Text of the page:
Disabled Students' Allowance - Frequently Asked
Below are some of the most frequently asked questions about the
What is DSA?
DSA is money that has been put aside to ensure that disabled
students in Higher Education do not face additional difficulties
when they study which could prevent them reaching their potential.
In this context 'disability' can cover a range of difficulties and
conditions - including:
Attention Deficit Disorder…Dyslexia… Dyspraxia … Epilepsy…
Depression & Anxiety… An Autistic Spectrum Disorder… Chronic
Fatigue Syndrome… Mobility Difficulties… A Visual or Hearing
impairment… A Spinal Injury… Enduring Mental Health Problems…
Cerebral Palsy… MS… And a lot more!
How could DSA help me while I study?
Click here to find out!
How do I apply for DSA?
It can be quite a complicated and lengthy process, so it's a
good idea to get started as soon as possible. Your first step is to
look at the information provided by Student Finance
England. Your Disability Adviser will be happy to guide you
through the process, or you can contact us, and we'll be
happy to advise.
Download an information sheet about the DSA process by clicking here
What can it pay for?
Disabled Students' Allowance funding can be spent on computer
hardware and software, all sorts of enabling technologies and human
support in the form of additional tuition or mentoring aimed to
help you reach your potential in Higher Education.
What you will be offered will be the result of an assessment of
your individual needs.
What is a Needs Assessment?
This will usually take place at an Access Centre and is simply a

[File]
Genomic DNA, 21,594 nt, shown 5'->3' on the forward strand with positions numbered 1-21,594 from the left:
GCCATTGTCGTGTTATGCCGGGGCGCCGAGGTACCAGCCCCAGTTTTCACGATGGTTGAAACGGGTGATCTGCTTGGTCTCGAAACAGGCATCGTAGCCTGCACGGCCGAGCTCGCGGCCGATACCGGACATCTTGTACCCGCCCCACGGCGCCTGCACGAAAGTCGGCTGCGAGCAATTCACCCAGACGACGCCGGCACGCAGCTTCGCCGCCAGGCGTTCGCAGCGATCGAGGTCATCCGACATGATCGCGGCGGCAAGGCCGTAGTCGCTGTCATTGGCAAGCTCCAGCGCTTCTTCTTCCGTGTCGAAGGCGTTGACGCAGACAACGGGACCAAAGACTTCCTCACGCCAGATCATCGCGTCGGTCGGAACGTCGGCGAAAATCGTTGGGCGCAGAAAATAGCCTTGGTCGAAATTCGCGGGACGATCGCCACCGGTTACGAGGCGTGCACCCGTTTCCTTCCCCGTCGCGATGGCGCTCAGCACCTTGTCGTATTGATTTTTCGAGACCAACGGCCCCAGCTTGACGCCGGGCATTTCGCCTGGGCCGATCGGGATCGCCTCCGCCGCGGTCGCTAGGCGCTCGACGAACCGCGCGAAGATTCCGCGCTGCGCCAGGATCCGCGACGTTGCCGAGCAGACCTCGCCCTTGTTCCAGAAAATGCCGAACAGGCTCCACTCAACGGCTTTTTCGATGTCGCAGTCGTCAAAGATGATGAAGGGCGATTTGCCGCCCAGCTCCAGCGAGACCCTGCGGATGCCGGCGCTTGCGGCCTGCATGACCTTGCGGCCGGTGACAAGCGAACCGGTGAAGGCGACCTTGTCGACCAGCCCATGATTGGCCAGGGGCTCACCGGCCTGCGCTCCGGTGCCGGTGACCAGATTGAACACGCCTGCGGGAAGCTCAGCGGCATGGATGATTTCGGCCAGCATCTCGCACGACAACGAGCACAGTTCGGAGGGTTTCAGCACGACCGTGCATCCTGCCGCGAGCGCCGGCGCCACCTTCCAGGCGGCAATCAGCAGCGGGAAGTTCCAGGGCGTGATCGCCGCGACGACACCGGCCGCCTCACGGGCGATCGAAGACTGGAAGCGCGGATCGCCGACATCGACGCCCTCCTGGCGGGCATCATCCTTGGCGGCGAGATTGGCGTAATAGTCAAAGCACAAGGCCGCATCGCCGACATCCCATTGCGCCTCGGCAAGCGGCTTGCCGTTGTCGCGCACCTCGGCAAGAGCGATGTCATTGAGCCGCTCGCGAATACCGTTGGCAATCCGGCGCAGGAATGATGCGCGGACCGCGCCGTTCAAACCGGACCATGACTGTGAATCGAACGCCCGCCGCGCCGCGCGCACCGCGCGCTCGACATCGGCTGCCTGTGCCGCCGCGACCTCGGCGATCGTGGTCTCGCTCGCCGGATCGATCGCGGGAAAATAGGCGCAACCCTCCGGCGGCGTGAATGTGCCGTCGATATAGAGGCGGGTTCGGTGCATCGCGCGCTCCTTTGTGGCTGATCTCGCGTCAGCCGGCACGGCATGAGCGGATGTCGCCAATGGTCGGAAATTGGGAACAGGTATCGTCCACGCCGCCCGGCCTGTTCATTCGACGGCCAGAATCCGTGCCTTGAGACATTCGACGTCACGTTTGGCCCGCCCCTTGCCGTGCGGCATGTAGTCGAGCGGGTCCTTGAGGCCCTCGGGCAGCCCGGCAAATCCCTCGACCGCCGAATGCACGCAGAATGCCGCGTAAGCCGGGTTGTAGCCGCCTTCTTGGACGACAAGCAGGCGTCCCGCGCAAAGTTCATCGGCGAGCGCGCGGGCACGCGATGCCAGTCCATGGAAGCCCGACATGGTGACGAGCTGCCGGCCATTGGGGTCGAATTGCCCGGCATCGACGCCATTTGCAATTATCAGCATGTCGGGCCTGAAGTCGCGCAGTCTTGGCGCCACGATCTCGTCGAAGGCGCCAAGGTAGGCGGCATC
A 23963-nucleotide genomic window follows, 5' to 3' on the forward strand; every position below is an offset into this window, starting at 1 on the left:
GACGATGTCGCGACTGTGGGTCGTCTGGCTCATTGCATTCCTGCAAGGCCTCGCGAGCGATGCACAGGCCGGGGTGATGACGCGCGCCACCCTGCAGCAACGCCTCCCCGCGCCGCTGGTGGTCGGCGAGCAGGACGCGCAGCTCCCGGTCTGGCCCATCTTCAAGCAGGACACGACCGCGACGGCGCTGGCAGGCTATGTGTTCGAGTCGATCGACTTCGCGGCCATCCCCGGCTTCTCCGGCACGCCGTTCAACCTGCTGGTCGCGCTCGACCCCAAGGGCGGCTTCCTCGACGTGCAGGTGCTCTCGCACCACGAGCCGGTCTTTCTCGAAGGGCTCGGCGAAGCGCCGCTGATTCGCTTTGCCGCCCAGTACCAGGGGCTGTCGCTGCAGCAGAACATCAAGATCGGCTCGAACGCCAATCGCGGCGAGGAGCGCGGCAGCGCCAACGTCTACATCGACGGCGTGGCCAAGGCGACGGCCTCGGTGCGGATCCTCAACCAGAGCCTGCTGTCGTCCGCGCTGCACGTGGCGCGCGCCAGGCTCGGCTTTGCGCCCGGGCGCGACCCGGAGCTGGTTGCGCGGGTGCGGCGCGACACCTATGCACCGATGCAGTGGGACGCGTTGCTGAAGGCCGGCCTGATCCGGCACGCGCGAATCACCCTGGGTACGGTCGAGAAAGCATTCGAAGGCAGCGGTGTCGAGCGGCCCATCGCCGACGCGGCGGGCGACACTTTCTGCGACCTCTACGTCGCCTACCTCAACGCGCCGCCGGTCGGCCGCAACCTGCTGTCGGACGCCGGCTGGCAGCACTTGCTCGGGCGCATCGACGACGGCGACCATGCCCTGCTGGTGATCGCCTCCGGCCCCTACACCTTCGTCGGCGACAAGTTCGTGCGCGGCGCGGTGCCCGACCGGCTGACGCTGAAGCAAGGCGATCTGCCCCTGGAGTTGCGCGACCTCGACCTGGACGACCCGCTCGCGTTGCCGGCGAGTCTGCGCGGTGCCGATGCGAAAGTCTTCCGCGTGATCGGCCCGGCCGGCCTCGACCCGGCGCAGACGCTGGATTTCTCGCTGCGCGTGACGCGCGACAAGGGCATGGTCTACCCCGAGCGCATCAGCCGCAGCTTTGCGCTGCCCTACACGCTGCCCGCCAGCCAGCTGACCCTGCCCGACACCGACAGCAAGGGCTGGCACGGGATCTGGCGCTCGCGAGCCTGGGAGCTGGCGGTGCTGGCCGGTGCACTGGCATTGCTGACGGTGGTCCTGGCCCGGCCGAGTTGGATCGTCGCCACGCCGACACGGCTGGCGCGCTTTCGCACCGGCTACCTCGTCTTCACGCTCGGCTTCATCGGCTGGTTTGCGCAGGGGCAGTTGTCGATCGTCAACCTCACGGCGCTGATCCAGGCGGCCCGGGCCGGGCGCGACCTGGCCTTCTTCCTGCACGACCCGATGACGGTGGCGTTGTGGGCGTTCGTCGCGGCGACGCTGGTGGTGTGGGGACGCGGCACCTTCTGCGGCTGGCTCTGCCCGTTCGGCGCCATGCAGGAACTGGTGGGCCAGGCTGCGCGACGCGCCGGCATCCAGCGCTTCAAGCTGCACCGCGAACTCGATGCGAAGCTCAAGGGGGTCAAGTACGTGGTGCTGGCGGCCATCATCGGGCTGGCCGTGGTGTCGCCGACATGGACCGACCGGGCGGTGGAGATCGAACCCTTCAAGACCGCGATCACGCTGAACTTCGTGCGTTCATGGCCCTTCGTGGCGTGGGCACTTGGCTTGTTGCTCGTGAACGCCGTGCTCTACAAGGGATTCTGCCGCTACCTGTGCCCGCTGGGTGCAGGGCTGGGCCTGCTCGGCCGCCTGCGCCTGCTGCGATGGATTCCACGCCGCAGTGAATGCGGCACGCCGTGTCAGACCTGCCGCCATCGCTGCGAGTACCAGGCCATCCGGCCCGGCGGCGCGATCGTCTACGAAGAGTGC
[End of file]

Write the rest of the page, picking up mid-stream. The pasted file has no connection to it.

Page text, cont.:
conversation between you and a specialist assessor to discuss your
needs in relation to your course, and come up with some ideas about
support and solutions.
What happens after the assessment?
The assessor writes a report which, once you've read and agreed
it, is sent to your funding body (as well as your university and
disability unit if you want it to). Student Finance should then
approve the assessor's recommendations, and contact you to let you
know how to proceed with getting the equipment and support.
How Long will it all take
Assessment Procedures and Timescales
The Higher York Access Centre complies with the procedures set
out in the Quality Assurance Group for Disabled Students’
Allowances (QAG) Framework Policies and Procedures.
At the time of writing these are:
Before the Assessment
- We will respond to your request for an assessment within 1
- We will offer you an assessment date that is within 15 Working
Days of your initial request, or put you in touch with another
- Will take place in an appropriate space in accordance with QAG
Will be conducted by an appropriate assessor.
- Appropriate equipment will be available for the
- The length of the assessment will vary from case to case, but
is usually around one and a half to two hours.
- Will be produced in a format that the student can access, this
will be agreed at the time of the assessment between the student
and the assessor.
- Will be produced to QAG timescales, currently these are:
- A copy of the report will be sent to the student within 10
working days of Assessment. HYAC give the student up to 10 working
days to respond with any changes required. Changes in report are
made if appropriate, sent back to student, if necessary, within 1
- Final Report will be sent to Funding Body, (and If permission
given by student, also to University Department and Disability
Unit). Within 1 Working day of receiving confirmation from